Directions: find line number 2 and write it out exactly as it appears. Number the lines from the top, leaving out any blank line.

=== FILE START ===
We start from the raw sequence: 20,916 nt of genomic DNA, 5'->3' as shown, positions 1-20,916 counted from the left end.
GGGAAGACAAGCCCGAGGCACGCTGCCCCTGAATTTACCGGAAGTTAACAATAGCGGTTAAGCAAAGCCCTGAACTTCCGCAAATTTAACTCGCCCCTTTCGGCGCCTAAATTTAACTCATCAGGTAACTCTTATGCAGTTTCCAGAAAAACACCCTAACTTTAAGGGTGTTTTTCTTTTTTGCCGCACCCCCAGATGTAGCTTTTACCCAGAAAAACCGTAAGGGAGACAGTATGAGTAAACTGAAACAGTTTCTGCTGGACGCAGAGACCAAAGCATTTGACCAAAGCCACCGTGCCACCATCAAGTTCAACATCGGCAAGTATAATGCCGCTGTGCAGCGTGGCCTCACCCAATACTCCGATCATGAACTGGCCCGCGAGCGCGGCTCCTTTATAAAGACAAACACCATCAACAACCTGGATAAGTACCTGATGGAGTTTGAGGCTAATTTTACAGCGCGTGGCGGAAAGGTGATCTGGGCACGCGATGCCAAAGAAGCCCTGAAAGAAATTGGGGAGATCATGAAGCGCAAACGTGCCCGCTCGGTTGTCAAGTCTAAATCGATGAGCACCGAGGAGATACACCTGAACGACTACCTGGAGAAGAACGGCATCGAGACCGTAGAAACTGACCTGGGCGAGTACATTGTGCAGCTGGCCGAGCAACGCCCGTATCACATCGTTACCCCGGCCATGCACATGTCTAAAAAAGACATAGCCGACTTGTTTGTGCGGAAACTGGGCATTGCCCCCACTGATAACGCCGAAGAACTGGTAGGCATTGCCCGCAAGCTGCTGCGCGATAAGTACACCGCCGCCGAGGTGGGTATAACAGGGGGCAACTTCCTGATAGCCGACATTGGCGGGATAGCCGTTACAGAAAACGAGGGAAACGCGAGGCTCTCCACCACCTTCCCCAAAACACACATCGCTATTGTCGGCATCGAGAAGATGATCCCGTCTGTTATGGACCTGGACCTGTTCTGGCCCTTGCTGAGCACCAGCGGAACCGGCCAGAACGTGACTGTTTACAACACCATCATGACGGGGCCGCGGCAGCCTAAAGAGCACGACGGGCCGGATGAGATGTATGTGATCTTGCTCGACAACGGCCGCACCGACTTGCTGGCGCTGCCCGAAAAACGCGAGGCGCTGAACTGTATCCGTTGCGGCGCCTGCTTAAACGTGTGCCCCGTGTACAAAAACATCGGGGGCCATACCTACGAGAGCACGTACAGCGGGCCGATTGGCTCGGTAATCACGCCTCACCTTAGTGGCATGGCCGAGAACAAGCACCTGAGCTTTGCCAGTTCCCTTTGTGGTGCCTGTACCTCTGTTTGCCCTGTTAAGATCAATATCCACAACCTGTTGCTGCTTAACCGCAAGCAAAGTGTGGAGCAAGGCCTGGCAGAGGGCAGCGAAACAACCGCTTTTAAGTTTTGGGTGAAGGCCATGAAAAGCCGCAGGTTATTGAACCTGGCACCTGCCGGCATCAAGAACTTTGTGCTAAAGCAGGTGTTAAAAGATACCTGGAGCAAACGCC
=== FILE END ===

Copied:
GGGAAGACAAGCCCGAGGCACGCTGCCCCTGAATTTACCGGAAGTTAACAATAGCGGTTAAGCAAAGCCCTGAACTTCCGCAAATTTAACTCGCCCCTTTCGGCGCCTAAATTTAACTCATCAGGTAACTCTTATGCAGTTTCCAGAAAAACACCCTAACTTTAAGGGTGTTTTTCTTTTTTGCCGCACCCCCAGATGTAGCTTTTACCCAGAAAAACCGTAAGGGAGACAGTATGAGTAAACTGAAACAGTTTCTGCTGGACGCAGAGACCAAAGCATTTGACCAAAGCCACCGTGCCACCATCAAGTTCAACATCGGCAAGTATAATGCCGCTGTGCAGCGTGGCCTCACCCAATACTCCGATCATGAACTGGCCCGCGAGCGCGGCTCCTTTATAAAGACAAACACCATCAACAACCTGGATAAGTACCTGATGGAGTTTGAGGCTAATTTTACAGCGCGTGGCGGAAAGGTGATCTGGGCACGCGATGCCAAAGAAGCCCTGAAAGAAATTGGGGAGATCATGAAGCGCAAACGTGCCCGCTCGGTTGTCAAGTCTAAATCGATGAGCACCGAGGAGATACACCTGAACGACTACCTGGAGAAGAACGGCATCGAGACCGTAGAAACTGACCTGGGCGAGTACATTGTGCAGCTGGCCGAGCAACGCCCGTATCACATCGTTACCCCGGCCATGCACATGTCTAAAAAAGACATAGCCGACTTGTTTGTGCGGAAACTGGGCATTGCCCCCACTGATAACGCCGAAGAACTGGTAGGCATTGCCCGCAAGCTGCTGCGCGATAAGTACACCGCCGCCGAGGTGGGTATAACAGGGGGCAACTTCCTGATAGCCGACATTGGCGGGATAGCCGTTACAGAAAACGAGGGAAACGCGAGGCTCTCCACCACCTTCCCCAAAACACACATCGCTATTGTCGGCATCGAGAAGATGATCCCGTCTGTTATGGACCTGGACCTGTTCTGGCCCTTGCTGAGCACCAGCGGAACCGGCCAGAACGTGACTGTTTACAACACCATCATGACGGGGCCGCGGCAGCCTAAAGAGCACGACGGGCCGGATGAGATGTATGTGATCTTGCTCGACAACGGCCGCACCGACTTGCTGGCGCTGCCCGAAAAACGCGAGGCGCTGAACTGTATCCGTTGCGGCGCCTGCTTAAACGTGTGCCCCGTGTACAAAAACATCGGGGGCCATACCTACGAGAGCACGTACAGCGGGCCGATTGGCTCGGTAATCACGCCTCACCTTAGTGGCATGGCCGAGAACAAGCACCTGAGCTTTGCCAGTTCCCTTTGTGGTGCCTGTACCTCTGTTTGCCCTGTTAAGATCAATATCCACAACCTGTTGCTGCTTAACCGCAAGCAAAGTGTGGAGCAAGGCCTGGCAGAGGGCAGCGAAACAACCGCTTTTAAGTTTTGGGTGAAGGCCATGAAAAGCCGCAGGTTATTGAACCTGGCACCTGCCGGCATCAAGAACTTTGTGCTAAAGCAGGTGTTAAAAGATACCTGGAGCAAACGCC